Prachi Mehndiratta, MD

Lutsep HL, Barnwell SL, Larsen DT, Lynn MJ, Hong M, Turan TN, et al. Outcome in Patients Previously on Antithrombotic Therapy in the SAMMPRIS Trial: Subgroup Analysis. Stroke. 2015

Here is more on stenting and angioplasty for intracranial artery stenosis in patients already on antithrombotic therapy. The authors conducted a subgroup analysis of the SAMMPRIS population (Stenting vs. Aggressive Medical Therapy for Intracranial Arterial Stenosis) to identify those who were and were not receiving antithrombotic therapy (AT) at the time of the qualifying event that led to randomization into the trial. Patients were included in the antithrombotic therapy group whether they were on single or multiple antiplatelet agents or anticoagulants at the time of the qualifying event and irrespective of the duration of treatment. The primary endpoint consisted of stroke and death within 30 days after enrollment or within 30 days after a revascularization procedure during follow-up, and ischemic stroke in the territory of the qualifying artery beyond 30 days after enrollment.

Baseline characteristics were compared using Fisher’s exact test, independent group t-test or Wilcoxon rank sum test. Times to event curves for the primary endpoint were plotted using the logrank test separately for patients on and off AT at the time of the qualifying event. A total of 284/451 patients (63%) had their intial event on antithrombotic therapy. These patients were mostly taking one or more antiplatelet agents at the time of the event, 22.5% were on dual antiplatelet therapy and 4.2% were on anticoagulant therapy. The AT group differed from the non AT group with regards to baseline risk factors- a greater prevalence of lipid disorders, coronary artery disease, prior stroke, old infarcts on imaging, verterbral or basilar artery stenosis was seen in this group. Of 284 patients taking AT, 140 were randomized to aggressive medical management (AMM) and 144 to angioplasty and stenting (AS). The 2 year rates of primary endpoints were 15.6% in the AMM group and 21.6% in the AS group (p = 0.043). Of those on dual antiplatelet therapy prior to randomization these rates were not significantly different between the two groups – AMM and AS. The 2 year rates of primary endpoint did not differ significantly amongst those not on prior AT. Antithrombotic use at the time of the qualifying event was not related to the primary endpoint in either group.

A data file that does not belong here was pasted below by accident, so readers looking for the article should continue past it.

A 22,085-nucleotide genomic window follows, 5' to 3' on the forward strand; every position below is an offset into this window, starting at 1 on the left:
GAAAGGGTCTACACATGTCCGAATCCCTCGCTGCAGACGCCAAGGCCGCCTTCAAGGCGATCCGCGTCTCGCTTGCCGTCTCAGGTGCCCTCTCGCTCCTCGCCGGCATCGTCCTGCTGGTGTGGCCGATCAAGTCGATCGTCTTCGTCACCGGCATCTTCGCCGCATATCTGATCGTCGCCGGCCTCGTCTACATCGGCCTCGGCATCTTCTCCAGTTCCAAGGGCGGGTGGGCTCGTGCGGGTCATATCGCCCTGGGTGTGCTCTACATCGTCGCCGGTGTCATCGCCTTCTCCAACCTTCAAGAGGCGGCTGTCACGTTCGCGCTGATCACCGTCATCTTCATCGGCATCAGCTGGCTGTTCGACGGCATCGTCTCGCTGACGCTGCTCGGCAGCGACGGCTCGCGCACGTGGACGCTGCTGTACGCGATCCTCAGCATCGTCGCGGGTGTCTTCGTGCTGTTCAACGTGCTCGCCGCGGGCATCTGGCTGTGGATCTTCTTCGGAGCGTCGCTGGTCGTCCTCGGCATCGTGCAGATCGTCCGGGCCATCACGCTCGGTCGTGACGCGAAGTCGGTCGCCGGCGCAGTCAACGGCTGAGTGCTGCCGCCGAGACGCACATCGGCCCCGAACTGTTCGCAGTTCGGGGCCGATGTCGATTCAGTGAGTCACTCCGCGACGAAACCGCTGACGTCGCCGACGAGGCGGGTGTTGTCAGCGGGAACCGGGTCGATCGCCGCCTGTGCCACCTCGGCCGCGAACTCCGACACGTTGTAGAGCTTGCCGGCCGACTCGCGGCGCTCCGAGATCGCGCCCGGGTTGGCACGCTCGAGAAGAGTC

Does this subgroup analysis change anything for the stroke practitioners? Not really. The study was stopped early and underpowered and hence all the subgroup analyses whether prespecified or not will not be able to tell us anything conclusively. We continue to use aggressive medical management over angioplasty and stenting in our patients with large vessel intracranial artery stenosis since the frequency of primary end points was much lower in this group. Being on antithrombotic therapy prior to randomization in the absence of other risk factor control did not seem to affect the primary end point risk. The bottom line is that we should continue aggressive medical management.